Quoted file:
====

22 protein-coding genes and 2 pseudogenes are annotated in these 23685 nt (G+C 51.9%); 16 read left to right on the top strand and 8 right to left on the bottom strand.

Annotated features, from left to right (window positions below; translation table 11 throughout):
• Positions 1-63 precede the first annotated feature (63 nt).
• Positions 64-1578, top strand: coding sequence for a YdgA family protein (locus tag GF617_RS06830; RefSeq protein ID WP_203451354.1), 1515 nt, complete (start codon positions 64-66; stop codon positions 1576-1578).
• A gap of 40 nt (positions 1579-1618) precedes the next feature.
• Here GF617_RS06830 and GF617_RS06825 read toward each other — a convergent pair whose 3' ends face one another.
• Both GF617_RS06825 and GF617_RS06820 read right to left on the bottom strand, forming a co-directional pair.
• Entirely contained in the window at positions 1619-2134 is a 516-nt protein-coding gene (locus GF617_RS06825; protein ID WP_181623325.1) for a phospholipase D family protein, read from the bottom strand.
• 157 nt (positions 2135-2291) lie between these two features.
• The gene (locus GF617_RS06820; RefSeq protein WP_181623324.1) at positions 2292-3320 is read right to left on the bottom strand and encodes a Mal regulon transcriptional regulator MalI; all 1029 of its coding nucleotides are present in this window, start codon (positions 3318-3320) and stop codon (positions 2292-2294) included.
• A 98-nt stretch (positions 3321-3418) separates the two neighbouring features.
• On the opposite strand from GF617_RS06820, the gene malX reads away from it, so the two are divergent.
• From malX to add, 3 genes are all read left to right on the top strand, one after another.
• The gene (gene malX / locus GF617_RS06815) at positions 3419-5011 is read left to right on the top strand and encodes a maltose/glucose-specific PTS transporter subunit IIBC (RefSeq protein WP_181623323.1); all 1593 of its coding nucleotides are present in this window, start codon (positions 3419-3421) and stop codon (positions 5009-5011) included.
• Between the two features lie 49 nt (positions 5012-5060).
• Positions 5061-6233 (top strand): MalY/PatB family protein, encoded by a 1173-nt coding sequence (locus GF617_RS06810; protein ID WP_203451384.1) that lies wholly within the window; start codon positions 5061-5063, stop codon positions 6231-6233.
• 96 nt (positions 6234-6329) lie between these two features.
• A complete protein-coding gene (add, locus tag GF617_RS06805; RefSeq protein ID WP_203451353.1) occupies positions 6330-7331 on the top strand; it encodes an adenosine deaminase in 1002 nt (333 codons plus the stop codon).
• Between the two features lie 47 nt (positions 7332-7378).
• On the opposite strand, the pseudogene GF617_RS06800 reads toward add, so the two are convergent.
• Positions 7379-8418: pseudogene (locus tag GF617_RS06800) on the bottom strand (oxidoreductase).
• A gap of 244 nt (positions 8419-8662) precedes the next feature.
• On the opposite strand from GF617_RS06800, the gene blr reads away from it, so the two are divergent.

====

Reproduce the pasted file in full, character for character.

22 protein-coding genes and 2 pseudogenes are annotated in these 23685 nt (G+C 51.9%); 16 read left to right on the top strand and 8 right to left on the bottom strand.

Annotated features, from left to right (window positions below; translation table 11 throughout):
• Positions 1-63 precede the first annotated feature (63 nt).
• Positions 64-1578, top strand: coding sequence for a YdgA family protein (locus tag GF617_RS06830; RefSeq protein ID WP_203451354.1), 1515 nt, complete (start codon positions 64-66; stop codon positions 1576-1578).
• A gap of 40 nt (positions 1579-1618) precedes the next feature.
• Here GF617_RS06830 and GF617_RS06825 read toward each other — a convergent pair whose 3' ends face one another.
• Both GF617_RS06825 and GF617_RS06820 read right to left on the bottom strand, forming a co-directional pair.
• Entirely contained in the window at positions 1619-2134 is a 516-nt protein-coding gene (locus GF617_RS06825; protein ID WP_181623325.1) for a phospholipase D family protein, read from the bottom strand.
• 157 nt (positions 2135-2291) lie between these two features.
• The gene (locus GF617_RS06820; RefSeq protein WP_181623324.1) at positions 2292-3320 is read right to left on the bottom strand and encodes a Mal regulon transcriptional regulator MalI; all 1029 of its coding nucleotides are present in this window, start codon (positions 3318-3320) and stop codon (positions 2292-2294) included.
• A 98-nt stretch (positions 3321-3418) separates the two neighbouring features.
• On the opposite strand from GF617_RS06820, the gene malX reads away from it, so the two are divergent.
• From malX to add, 3 genes are all read left to right on the top strand, one after another.
• The gene (gene malX / locus GF617_RS06815) at positions 3419-5011 is read left to right on the top strand and encodes a maltose/glucose-specific PTS transporter subunit IIBC (RefSeq protein WP_181623323.1); all 1593 of its coding nucleotides are present in this window, start codon (positions 3419-3421) and stop codon (positions 5009-5011) included.
• Between the two features lie 49 nt (positions 5012-5060).
• Positions 5061-6233 (top strand): MalY/PatB family protein, encoded by a 1173-nt coding sequence (locus GF617_RS06810; protein ID WP_203451384.1) that lies wholly within the window; start codon positions 5061-5063, stop codon positions 6231-6233.
• 96 nt (positions 6234-6329) lie between these two features.
• A complete protein-coding gene (add, locus tag GF617_RS06805; RefSeq protein ID WP_203451353.1) occupies positions 6330-7331 on the top strand; it encodes an adenosine deaminase in 1002 nt (333 codons plus the stop codon).
• Between the two features lie 47 nt (positions 7332-7378).
• On the opposite strand, the pseudogene GF617_RS06800 reads toward add, so the two are convergent.
• Positions 7379-8418: pseudogene (locus tag GF617_RS06800) on the bottom strand (oxidoreductase).
• A gap of 244 nt (positions 8419-8662) precedes the next feature.
• On the opposite strand from GF617_RS06800, the gene blr reads away from it, so the two are divergent.